WORKSHOP 15: Designing Better Homes in Extremely Hot Climates

    Chairs: Abdulrahman Alshaikh and Hanan Al-Khatra

    This workshop introduces recent research in the field of dwelling performance and occupant comfort in very hot climates. It demonstrates that many people from different socio-economic groups are experiencing and trying to cope with massive increases in energy prices for cooling, for example of homes in the Gulf region. The workshop looks at ways of improving the thermal performance of, and comfort in, homes in hot climates, with a special focus on factors that affect people’s daily choices evolved to improve their tolerance to indoor conditions. Factors that affect indoor neutral temperatures include building orientation and shape, construction designs and materials, glazing rations and types and most importantly the occupant’s behaviours, expectations and attitudes towards the high energy demand. Case study projects where residents have been enabled to develop sustainable solutions in the efficiency of their buildings to increase thermal comfort while reducing electricity consumption will be demonstrated. Participants in the workshop will join in developing and applying design adjustments to low-performance dwellings to explore respective design choices for different electricity price bands to demonstrate the scale of their impacts on cost and comfort. Participants will be expected to present final design concepts that reflect their gained knowledge during the workshop. Papers are invited on related subjects from the Gulf and for different regions and extremes of climate.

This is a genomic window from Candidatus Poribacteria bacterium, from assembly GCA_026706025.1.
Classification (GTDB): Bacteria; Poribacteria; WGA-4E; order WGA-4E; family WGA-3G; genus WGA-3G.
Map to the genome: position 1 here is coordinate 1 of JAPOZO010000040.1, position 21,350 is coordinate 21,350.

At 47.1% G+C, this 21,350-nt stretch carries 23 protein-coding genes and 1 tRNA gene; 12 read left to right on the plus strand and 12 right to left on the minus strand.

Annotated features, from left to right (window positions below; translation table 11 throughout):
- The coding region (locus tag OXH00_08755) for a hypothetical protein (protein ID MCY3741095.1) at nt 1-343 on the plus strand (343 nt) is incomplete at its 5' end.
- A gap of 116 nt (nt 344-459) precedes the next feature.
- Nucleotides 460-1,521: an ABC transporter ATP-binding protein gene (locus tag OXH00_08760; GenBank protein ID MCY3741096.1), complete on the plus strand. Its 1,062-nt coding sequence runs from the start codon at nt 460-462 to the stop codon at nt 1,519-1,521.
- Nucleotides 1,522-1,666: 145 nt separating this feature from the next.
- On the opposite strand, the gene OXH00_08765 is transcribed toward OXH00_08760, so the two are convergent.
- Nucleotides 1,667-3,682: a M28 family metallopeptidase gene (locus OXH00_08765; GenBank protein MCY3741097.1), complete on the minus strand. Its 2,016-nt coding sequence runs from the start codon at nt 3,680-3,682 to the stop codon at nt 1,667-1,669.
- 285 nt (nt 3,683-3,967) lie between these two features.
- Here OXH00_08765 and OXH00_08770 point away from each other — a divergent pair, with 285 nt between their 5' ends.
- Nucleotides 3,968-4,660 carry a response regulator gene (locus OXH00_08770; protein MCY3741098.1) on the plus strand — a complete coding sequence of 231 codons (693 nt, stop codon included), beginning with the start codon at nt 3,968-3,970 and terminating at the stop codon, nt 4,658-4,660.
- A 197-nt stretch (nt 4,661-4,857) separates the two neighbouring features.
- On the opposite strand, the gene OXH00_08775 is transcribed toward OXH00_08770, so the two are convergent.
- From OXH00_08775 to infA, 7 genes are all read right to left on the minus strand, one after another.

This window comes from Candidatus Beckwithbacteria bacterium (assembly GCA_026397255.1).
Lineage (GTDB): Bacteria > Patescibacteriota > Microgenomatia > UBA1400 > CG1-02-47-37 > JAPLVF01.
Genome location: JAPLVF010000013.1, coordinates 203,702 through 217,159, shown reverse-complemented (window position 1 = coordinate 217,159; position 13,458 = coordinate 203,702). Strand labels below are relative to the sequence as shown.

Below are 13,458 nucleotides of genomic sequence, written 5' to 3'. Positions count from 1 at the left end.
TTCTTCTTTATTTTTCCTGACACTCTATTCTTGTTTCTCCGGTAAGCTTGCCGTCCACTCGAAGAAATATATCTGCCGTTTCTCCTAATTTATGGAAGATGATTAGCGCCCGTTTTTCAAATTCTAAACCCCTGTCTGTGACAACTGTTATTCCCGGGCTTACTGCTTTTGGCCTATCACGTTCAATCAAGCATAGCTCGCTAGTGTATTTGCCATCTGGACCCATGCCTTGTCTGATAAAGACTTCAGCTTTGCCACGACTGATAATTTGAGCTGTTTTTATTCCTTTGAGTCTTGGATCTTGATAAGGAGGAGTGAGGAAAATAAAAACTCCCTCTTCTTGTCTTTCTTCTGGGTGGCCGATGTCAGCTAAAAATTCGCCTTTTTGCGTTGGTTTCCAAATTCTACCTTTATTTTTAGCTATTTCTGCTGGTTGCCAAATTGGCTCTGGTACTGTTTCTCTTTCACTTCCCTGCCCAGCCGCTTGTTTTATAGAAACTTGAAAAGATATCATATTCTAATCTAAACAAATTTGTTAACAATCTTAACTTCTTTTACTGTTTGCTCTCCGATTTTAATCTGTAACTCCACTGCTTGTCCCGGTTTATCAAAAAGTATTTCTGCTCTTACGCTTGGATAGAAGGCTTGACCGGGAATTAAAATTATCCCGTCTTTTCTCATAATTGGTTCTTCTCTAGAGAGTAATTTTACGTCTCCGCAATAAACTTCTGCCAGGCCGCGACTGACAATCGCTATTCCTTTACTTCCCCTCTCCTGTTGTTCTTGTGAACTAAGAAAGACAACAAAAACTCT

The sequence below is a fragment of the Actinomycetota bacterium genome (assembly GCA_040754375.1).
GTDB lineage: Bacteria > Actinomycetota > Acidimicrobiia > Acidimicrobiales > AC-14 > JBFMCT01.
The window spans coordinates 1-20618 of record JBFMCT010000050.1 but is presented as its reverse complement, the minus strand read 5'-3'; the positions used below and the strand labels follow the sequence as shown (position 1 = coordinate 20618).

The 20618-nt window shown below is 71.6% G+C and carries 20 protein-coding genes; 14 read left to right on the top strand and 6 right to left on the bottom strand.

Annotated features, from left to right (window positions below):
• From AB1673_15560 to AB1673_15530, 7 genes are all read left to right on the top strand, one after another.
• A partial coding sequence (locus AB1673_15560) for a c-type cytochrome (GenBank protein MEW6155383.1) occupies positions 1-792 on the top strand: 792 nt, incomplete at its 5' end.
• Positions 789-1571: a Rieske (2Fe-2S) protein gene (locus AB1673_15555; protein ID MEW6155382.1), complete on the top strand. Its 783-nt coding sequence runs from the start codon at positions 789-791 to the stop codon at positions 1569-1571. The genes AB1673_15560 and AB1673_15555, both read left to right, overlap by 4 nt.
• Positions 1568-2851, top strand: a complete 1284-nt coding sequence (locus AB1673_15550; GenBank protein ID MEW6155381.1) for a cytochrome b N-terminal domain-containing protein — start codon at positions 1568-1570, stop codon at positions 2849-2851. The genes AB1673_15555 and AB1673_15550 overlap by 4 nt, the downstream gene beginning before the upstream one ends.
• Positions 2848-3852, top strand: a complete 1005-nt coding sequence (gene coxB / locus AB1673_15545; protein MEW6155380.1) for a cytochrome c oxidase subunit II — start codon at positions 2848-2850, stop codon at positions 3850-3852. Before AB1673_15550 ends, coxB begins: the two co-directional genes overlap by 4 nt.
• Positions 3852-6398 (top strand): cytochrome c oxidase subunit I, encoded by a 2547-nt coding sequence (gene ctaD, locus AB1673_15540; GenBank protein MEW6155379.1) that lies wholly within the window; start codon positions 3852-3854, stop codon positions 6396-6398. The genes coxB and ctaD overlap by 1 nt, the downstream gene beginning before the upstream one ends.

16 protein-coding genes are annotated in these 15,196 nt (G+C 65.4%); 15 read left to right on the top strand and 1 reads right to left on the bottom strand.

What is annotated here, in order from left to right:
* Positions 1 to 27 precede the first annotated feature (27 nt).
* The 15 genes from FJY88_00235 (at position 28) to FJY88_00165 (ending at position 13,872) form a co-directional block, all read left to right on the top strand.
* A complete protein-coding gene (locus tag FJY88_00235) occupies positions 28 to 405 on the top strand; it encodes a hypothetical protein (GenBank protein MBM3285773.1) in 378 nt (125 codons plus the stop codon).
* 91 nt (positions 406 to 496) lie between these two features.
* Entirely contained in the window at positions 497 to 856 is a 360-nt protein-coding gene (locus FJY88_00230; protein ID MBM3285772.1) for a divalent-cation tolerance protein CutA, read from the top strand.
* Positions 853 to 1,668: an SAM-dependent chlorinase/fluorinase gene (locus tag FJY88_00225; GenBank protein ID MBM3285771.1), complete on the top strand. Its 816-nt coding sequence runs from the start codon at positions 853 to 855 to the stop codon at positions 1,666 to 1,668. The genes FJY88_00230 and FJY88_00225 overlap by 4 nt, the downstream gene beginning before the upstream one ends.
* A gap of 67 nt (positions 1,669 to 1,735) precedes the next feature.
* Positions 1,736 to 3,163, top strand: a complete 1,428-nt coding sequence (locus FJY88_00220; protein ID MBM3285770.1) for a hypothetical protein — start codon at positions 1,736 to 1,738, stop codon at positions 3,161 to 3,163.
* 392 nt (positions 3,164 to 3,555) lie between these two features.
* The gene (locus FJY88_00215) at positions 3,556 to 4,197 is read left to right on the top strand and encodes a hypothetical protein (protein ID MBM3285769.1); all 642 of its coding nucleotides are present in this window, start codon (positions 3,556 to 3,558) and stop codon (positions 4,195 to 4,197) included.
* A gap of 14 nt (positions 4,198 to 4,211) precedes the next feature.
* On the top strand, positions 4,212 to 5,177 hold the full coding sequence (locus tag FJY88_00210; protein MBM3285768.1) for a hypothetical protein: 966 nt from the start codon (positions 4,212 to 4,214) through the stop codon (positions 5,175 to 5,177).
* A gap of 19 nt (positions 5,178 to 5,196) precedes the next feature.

WORKSHOP 16: Modelling & Simulating Comfort at the Extremes

    Chairs: Hassam Chaudhry and Ryozo Ooka

    Simulation models provide valuable insights into thermal comfort in buildings based on passive design, materials, user behaviour, and cooling loads. The accuracy of these models is therefore vital and it is essential to keep advancing simulation methods in order to continue optimising thermal comfort in extreme climates. This session will bring together authors/papers who are using CFD simulations to investigate thermal comfort in hot climates. Papers are invited describing research and learning on different approaches to thermal simulations at extremes and discussions on the values and assumptions that are used in them for extreme climates.


    WORKSHOP 17: The Role of Natural Ventilation in Extreme Climates

    Chairs: Maria Kolokotroni and Ulrike Passe